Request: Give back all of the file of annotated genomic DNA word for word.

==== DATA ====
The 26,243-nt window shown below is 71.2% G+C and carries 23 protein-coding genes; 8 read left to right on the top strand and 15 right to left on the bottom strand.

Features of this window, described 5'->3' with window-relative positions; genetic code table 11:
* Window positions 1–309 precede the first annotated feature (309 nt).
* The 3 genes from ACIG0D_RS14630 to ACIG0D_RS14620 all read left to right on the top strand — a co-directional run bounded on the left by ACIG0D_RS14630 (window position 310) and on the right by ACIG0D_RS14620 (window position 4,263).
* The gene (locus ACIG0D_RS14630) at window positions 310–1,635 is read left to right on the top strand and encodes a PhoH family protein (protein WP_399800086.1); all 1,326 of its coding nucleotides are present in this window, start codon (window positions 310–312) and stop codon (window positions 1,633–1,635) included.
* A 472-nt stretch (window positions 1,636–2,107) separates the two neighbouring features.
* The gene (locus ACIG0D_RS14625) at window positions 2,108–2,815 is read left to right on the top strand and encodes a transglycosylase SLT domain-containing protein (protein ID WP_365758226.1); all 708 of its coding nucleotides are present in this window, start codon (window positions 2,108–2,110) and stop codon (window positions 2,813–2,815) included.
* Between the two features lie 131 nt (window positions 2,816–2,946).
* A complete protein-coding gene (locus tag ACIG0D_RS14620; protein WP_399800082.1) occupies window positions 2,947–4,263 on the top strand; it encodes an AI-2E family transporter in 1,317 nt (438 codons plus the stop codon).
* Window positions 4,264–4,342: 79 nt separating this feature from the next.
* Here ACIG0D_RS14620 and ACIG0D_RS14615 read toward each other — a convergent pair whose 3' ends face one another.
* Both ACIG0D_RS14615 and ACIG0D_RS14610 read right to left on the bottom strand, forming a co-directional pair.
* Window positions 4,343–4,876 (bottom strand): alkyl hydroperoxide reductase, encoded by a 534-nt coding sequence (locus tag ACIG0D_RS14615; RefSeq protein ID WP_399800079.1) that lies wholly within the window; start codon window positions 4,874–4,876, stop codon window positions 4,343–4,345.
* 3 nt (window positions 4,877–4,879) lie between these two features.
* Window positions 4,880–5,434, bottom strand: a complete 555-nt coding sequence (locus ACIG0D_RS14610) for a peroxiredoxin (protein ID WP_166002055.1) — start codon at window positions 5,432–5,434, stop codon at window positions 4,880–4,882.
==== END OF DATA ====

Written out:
The 26,243-nt window shown below is 71.2% G+C and carries 23 protein-coding genes; 8 read left to right on the top strand and 15 right to left on the bottom strand.

Features of this window, described 5'->3' with window-relative positions; genetic code table 11:
* Window positions 1–309 precede the first annotated feature (309 nt).
* The 3 genes from ACIG0D_RS14630 to ACIG0D_RS14620 all read left to right on the top strand — a co-directional run bounded on the left by ACIG0D_RS14630 (window position 310) and on the right by ACIG0D_RS14620 (window position 4,263).
* The gene (locus ACIG0D_RS14630) at window positions 310–1,635 is read left to right on the top strand and encodes a PhoH family protein (protein WP_399800086.1); all 1,326 of its coding nucleotides are present in this window, start codon (window positions 310–312) and stop codon (window positions 1,633–1,635) included.
* A 472-nt stretch (window positions 1,636–2,107) separates the two neighbouring features.
* The gene (locus ACIG0D_RS14625) at window positions 2,108–2,815 is read left to right on the top strand and encodes a transglycosylase SLT domain-containing protein (protein ID WP_365758226.1); all 708 of its coding nucleotides are present in this window, start codon (window positions 2,108–2,110) and stop codon (window positions 2,813–2,815) included.
* Between the two features lie 131 nt (window positions 2,816–2,946).
* A complete protein-coding gene (locus tag ACIG0D_RS14620; protein WP_399800082.1) occupies window positions 2,947–4,263 on the top strand; it encodes an AI-2E family transporter in 1,317 nt (438 codons plus the stop codon).
* Window positions 4,264–4,342: 79 nt separating this feature from the next.
* Here ACIG0D_RS14620 and ACIG0D_RS14615 read toward each other — a convergent pair whose 3' ends face one another.
* Both ACIG0D_RS14615 and ACIG0D_RS14610 read right to left on the bottom strand, forming a co-directional pair.
* Window positions 4,343–4,876 (bottom strand): alkyl hydroperoxide reductase, encoded by a 534-nt coding sequence (locus tag ACIG0D_RS14615; RefSeq protein ID WP_399800079.1) that lies wholly within the window; start codon window positions 4,874–4,876, stop codon window positions 4,343–4,345.
* 3 nt (window positions 4,877–4,879) lie between these two features.
* Window positions 4,880–5,434, bottom strand: a complete 555-nt coding sequence (locus ACIG0D_RS14610) for a peroxiredoxin (protein ID WP_166002055.1) — start codon at window positions 5,432–5,434, stop codon at window positions 4,880–4,882.